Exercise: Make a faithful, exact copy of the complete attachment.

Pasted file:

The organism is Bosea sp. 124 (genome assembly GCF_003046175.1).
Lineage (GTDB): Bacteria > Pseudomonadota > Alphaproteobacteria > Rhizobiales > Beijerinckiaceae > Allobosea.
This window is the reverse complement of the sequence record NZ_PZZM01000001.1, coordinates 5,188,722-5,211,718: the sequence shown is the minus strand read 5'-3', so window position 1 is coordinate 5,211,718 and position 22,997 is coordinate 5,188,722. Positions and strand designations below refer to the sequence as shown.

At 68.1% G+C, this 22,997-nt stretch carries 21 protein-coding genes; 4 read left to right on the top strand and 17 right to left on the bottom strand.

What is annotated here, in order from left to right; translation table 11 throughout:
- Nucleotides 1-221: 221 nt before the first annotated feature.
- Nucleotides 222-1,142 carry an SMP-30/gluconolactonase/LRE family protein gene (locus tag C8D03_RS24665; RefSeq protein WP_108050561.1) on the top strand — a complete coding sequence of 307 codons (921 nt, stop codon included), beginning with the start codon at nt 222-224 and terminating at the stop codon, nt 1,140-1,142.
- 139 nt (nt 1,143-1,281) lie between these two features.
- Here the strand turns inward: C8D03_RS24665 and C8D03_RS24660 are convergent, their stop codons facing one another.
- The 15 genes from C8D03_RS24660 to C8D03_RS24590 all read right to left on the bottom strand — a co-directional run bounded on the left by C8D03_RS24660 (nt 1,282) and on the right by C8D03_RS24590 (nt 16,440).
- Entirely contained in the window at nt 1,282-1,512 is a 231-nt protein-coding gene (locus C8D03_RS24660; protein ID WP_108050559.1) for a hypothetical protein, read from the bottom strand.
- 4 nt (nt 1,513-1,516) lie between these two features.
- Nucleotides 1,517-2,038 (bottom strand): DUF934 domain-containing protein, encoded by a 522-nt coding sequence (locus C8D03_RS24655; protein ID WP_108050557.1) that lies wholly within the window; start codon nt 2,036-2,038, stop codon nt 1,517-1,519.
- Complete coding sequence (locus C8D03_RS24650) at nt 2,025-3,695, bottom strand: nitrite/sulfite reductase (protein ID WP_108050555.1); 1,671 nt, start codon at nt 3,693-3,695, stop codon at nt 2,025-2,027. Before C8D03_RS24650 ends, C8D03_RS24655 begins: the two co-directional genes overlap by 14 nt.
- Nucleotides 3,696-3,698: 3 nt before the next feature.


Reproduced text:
The organism is Bosea sp. 124 (genome assembly GCF_003046175.1).
Lineage (GTDB): Bacteria > Pseudomonadota > Alphaproteobacteria > Rhizobiales > Beijerinckiaceae > Allobosea.
This window is the reverse complement of the sequence record NZ_PZZM01000001.1, coordinates 5,188,722-5,211,718: the sequence shown is the minus strand read 5'-3', so window position 1 is coordinate 5,211,718 and position 22,997 is coordinate 5,188,722. Positions and strand designations below refer to the sequence as shown.

At 68.1% G+C, this 22,997-nt stretch carries 21 protein-coding genes; 4 read left to right on the top strand and 17 right to left on the bottom strand.

What is annotated here, in order from left to right; translation table 11 throughout:
- Nucleotides 1-221: 221 nt before the first annotated feature.
- Nucleotides 222-1,142 carry an SMP-30/gluconolactonase/LRE family protein gene (locus tag C8D03_RS24665; RefSeq protein WP_108050561.1) on the top strand — a complete coding sequence of 307 codons (921 nt, stop codon included), beginning with the start codon at nt 222-224 and terminating at the stop codon, nt 1,140-1,142.
- 139 nt (nt 1,143-1,281) lie between these two features.
- Here the strand turns inward: C8D03_RS24665 and C8D03_RS24660 are convergent, their stop codons facing one another.
- The 15 genes from C8D03_RS24660 to C8D03_RS24590 all read right to left on the bottom strand — a co-directional run bounded on the left by C8D03_RS24660 (nt 1,282) and on the right by C8D03_RS24590 (nt 16,440).
- Entirely contained in the window at nt 1,282-1,512 is a 231-nt protein-coding gene (locus C8D03_RS24660; protein ID WP_108050559.1) for a hypothetical protein, read from the bottom strand.
- 4 nt (nt 1,513-1,516) lie between these two features.
- Nucleotides 1,517-2,038 (bottom strand): DUF934 domain-containing protein, encoded by a 522-nt coding sequence (locus C8D03_RS24655; protein ID WP_108050557.1) that lies wholly within the window; start codon nt 2,036-2,038, stop codon nt 1,517-1,519.
- Complete coding sequence (locus C8D03_RS24650) at nt 2,025-3,695, bottom strand: nitrite/sulfite reductase (protein ID WP_108050555.1); 1,671 nt, start codon at nt 3,693-3,695, stop codon at nt 2,025-2,027. Before C8D03_RS24650 ends, C8D03_RS24655 begins: the two co-directional genes overlap by 14 nt.
- Nucleotides 3,696-3,698: 3 nt before the next feature.